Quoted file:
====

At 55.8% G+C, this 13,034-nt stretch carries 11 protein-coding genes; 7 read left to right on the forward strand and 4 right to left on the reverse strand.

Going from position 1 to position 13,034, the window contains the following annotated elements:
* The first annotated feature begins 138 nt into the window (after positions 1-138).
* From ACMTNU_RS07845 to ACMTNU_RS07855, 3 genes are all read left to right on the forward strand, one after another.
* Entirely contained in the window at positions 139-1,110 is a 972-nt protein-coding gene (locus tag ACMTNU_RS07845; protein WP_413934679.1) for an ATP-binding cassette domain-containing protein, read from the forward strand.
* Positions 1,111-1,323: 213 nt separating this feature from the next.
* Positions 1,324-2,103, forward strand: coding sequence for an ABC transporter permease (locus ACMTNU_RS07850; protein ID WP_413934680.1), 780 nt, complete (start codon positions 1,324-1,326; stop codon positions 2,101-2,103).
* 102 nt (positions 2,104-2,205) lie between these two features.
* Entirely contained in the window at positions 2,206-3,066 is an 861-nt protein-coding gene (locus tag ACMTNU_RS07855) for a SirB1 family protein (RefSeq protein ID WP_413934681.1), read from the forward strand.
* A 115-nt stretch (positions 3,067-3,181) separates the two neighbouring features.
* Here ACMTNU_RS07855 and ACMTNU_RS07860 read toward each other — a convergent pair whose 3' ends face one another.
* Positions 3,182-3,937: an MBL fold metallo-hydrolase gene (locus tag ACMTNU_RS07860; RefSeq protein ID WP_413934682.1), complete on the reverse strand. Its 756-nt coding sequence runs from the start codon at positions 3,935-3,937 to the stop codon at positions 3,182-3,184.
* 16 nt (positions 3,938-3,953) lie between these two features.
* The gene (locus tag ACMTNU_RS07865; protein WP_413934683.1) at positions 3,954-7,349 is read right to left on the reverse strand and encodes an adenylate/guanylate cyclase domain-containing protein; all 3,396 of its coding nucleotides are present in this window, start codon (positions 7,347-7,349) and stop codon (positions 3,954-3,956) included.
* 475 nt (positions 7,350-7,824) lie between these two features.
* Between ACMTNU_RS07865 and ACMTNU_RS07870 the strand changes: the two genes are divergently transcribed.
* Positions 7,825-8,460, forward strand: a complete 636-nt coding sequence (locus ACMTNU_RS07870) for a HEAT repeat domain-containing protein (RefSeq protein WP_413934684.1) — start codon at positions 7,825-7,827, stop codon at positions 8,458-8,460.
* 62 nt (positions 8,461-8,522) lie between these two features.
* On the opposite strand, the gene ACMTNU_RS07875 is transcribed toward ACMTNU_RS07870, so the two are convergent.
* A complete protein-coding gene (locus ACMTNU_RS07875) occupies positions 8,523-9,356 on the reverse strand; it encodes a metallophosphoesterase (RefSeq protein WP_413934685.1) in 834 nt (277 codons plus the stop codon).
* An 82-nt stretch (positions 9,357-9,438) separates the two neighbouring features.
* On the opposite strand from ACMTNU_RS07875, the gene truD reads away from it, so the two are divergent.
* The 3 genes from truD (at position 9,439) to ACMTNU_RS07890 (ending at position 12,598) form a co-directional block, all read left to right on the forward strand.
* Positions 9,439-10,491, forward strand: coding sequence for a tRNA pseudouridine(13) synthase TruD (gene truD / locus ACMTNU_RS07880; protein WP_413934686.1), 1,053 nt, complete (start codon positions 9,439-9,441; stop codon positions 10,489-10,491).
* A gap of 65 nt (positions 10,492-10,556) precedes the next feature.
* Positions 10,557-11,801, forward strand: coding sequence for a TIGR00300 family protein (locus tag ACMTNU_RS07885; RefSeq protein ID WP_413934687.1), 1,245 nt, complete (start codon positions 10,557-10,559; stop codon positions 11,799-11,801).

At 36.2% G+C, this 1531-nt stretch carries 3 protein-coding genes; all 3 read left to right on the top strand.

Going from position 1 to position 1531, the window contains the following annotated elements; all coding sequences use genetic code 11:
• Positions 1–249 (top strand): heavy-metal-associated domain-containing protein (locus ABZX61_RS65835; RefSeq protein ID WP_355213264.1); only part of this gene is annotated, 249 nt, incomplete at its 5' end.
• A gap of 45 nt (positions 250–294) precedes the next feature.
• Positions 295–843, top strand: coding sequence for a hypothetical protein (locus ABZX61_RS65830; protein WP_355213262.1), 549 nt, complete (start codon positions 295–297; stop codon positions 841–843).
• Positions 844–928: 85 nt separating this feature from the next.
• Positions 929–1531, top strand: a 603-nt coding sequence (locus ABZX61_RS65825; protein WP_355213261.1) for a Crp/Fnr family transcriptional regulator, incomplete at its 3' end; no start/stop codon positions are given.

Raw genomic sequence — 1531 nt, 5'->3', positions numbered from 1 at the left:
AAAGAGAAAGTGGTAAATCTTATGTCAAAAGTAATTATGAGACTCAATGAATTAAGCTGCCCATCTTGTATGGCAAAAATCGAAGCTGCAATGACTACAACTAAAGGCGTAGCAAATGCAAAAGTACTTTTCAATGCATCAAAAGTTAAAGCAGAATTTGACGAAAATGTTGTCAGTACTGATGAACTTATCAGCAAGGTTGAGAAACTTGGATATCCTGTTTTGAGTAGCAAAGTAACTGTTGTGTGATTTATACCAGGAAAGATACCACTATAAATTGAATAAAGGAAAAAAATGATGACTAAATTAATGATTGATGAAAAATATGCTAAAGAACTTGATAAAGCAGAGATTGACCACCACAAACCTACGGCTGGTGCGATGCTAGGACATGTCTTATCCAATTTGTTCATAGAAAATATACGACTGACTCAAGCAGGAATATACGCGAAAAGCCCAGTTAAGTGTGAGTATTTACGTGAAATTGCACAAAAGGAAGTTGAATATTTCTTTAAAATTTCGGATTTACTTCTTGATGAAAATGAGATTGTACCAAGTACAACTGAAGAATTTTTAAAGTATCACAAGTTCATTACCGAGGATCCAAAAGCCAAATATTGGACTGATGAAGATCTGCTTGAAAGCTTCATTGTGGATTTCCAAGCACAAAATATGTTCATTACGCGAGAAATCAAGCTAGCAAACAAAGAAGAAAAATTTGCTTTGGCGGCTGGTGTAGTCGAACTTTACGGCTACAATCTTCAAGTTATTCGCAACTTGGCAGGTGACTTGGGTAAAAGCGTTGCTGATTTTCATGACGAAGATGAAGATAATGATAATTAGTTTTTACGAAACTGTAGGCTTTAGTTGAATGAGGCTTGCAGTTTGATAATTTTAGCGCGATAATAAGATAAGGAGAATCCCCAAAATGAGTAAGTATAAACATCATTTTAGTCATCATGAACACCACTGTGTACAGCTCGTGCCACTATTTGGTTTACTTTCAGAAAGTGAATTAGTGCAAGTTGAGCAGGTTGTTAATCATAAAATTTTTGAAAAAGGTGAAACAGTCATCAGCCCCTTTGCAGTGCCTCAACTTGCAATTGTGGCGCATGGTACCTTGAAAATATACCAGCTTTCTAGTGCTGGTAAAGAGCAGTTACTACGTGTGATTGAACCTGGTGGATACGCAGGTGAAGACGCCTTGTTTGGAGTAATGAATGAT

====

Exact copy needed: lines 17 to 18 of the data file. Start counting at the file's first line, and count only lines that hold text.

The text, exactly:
* Positions 7,825-8,460, forward strand: a complete 636-nt coding sequence (locus ACMTNU_RS07870) for a HEAT repeat domain-containing protein (RefSeq protein WP_413934684.1) — start codon at positions 7,825-7,827, stop codon at positions 8,458-8,460.
* 62 nt (positions 8,461-8,522) lie between these two features.